5.Web address:
Importance: This website contains the Nightingale Pledge and another poems written by Florence Nightingale, allowing the readers to also see the poetic value of the oath. It also contains inspirational stories of nurses, nurses' prayers, and poems, inspiring continuing nurses to pursue a career in this profession. It shows the poetic beauty of the oath, emphasizing that one must be careful in creating a modern translation of the pledge.

Related UCLA SON Blogs

This blog or article is linked to three other blogs written by UCLA SON students. It is linked to blogs that all address nursing's professional and ethical problems.

Title: Causes of Stress and Methods of Coping in Nursing
Authors: Samantha Cajucom and Marisol Fernandez
Web Address:
Importance: This blog expounds on a nurse’s job stresses and physical strain. Furthermore, it also provides methods of coping with these problems to prevent harm to the nurses themselves, to the patients, and to their co-workers.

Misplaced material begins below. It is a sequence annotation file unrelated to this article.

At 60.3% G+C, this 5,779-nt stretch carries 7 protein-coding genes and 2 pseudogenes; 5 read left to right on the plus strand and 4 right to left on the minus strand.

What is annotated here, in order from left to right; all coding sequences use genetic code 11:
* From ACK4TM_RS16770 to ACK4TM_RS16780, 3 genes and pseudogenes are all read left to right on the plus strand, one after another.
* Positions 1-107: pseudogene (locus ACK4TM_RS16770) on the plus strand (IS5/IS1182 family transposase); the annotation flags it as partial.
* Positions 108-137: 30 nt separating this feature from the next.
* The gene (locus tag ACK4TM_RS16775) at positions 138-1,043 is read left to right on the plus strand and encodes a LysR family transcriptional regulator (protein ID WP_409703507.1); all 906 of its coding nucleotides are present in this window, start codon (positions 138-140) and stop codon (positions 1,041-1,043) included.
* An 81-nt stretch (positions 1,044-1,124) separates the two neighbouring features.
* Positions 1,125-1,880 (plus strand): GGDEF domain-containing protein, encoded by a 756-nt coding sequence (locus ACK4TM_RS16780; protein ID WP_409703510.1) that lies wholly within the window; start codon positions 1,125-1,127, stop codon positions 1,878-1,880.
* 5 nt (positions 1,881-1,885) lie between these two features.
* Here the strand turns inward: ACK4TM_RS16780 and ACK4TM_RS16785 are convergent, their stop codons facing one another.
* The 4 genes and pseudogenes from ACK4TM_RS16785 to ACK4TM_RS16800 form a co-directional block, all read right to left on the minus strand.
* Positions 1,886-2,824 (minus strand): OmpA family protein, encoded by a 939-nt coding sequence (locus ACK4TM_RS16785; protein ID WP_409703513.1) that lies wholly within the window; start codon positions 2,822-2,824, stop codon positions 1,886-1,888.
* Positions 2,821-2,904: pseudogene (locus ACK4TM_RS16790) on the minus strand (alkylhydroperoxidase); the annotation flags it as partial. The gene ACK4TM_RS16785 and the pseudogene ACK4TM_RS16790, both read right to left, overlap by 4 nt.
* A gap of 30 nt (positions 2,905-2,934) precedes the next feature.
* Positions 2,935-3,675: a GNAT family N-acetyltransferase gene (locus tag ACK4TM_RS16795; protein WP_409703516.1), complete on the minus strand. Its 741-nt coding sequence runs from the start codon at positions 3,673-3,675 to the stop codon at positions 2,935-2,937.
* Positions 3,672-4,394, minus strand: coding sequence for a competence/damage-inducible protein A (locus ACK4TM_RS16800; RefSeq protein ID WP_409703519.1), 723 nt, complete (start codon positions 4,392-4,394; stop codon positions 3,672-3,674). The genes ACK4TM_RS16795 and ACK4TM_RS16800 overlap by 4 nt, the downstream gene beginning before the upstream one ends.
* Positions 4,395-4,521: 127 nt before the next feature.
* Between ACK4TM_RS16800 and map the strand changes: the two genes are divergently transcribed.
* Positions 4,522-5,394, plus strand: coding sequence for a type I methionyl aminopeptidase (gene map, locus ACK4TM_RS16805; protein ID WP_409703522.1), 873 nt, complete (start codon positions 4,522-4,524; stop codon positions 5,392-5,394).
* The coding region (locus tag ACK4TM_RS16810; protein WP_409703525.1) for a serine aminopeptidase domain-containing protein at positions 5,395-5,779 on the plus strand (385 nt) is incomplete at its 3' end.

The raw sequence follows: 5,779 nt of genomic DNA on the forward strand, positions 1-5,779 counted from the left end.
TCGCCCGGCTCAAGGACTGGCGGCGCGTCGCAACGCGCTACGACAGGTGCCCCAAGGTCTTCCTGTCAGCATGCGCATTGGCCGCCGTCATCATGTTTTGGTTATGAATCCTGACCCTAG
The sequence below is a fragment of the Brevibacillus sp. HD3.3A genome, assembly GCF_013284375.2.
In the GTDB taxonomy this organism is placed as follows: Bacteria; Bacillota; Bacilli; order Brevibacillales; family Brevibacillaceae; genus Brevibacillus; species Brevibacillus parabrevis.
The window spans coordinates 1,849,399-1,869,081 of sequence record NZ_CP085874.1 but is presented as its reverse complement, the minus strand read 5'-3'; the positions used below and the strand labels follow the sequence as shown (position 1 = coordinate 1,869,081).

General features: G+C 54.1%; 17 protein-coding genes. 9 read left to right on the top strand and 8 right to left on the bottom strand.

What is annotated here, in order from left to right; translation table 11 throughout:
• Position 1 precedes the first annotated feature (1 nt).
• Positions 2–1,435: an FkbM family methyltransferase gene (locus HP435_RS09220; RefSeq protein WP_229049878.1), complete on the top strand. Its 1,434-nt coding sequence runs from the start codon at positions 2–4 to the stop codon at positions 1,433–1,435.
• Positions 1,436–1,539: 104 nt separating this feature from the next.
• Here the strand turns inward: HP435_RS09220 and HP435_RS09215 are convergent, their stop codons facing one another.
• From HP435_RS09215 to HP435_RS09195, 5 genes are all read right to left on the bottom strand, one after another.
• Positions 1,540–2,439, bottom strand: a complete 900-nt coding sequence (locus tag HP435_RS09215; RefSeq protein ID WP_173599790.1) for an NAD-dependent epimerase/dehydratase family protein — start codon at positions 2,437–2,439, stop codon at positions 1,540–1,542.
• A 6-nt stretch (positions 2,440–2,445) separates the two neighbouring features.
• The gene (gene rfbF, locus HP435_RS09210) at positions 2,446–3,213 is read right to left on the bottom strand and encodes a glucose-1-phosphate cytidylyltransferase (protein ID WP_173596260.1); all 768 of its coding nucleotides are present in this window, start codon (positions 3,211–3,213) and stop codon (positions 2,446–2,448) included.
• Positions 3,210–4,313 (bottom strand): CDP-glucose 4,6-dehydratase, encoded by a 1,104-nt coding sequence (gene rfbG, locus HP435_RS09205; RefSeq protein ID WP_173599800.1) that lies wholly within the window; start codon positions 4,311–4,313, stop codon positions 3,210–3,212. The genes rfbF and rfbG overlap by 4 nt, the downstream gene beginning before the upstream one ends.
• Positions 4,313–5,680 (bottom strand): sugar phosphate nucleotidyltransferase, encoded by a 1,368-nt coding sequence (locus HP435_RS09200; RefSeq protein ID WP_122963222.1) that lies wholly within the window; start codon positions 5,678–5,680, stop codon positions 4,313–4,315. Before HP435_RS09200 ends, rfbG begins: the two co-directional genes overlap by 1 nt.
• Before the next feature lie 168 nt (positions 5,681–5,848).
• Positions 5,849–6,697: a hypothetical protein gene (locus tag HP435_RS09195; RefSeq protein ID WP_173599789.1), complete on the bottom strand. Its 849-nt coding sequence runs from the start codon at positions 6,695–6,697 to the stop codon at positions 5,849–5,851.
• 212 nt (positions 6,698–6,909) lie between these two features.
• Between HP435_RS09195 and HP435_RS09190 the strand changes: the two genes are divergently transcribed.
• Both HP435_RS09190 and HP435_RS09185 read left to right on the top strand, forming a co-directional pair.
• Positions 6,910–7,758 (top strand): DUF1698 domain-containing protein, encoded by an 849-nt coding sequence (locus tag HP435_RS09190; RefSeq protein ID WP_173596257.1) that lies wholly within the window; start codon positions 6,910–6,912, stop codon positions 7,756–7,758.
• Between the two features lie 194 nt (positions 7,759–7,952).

Title: Nursing Safety: Safety Issues on the Job
Author: Sara Lui
Web Address:
Importance: This describes the safety issues and the ethical issues involved that nurses need to be aware of to prevent harm to others and to practice ethical principles and theories.

Title: Nurses and the Law
Author: Kristen Wilson
Web Address:
Importance: This blog addresses the unnecessary legal complications and dilemmas that nurses and the entire profession can face and encounter.


American Nurses Association (2006). Florence Nightingale Pledge. Retrieved December 2, 2007, from

Domrose, C. (2001). “A fresh tradition: Students, schools usher Nightingale pledge into a new era of nursing”. NurseWeek, 123, 15-16.

Encyclopedia Britannica. (1999). Women in American History: Nightingale, Florence. Retrieved December 1, 2007, from

Fry, S. T. & Veatch, R. M. (2005). Case Studies In Nursing Ethics. Sudbury; Jones and Bartlett Publishers, 66-68.

McBurney, B.H., & Filoromo, T (1994). The Nightingale pledge: 100 years later. NurseManage, 2, 72-74.

V. A. B. (1910). The Hippocratic Oath and the Nightingale Pledge. The American Journal of Nursing, 10, 270-271.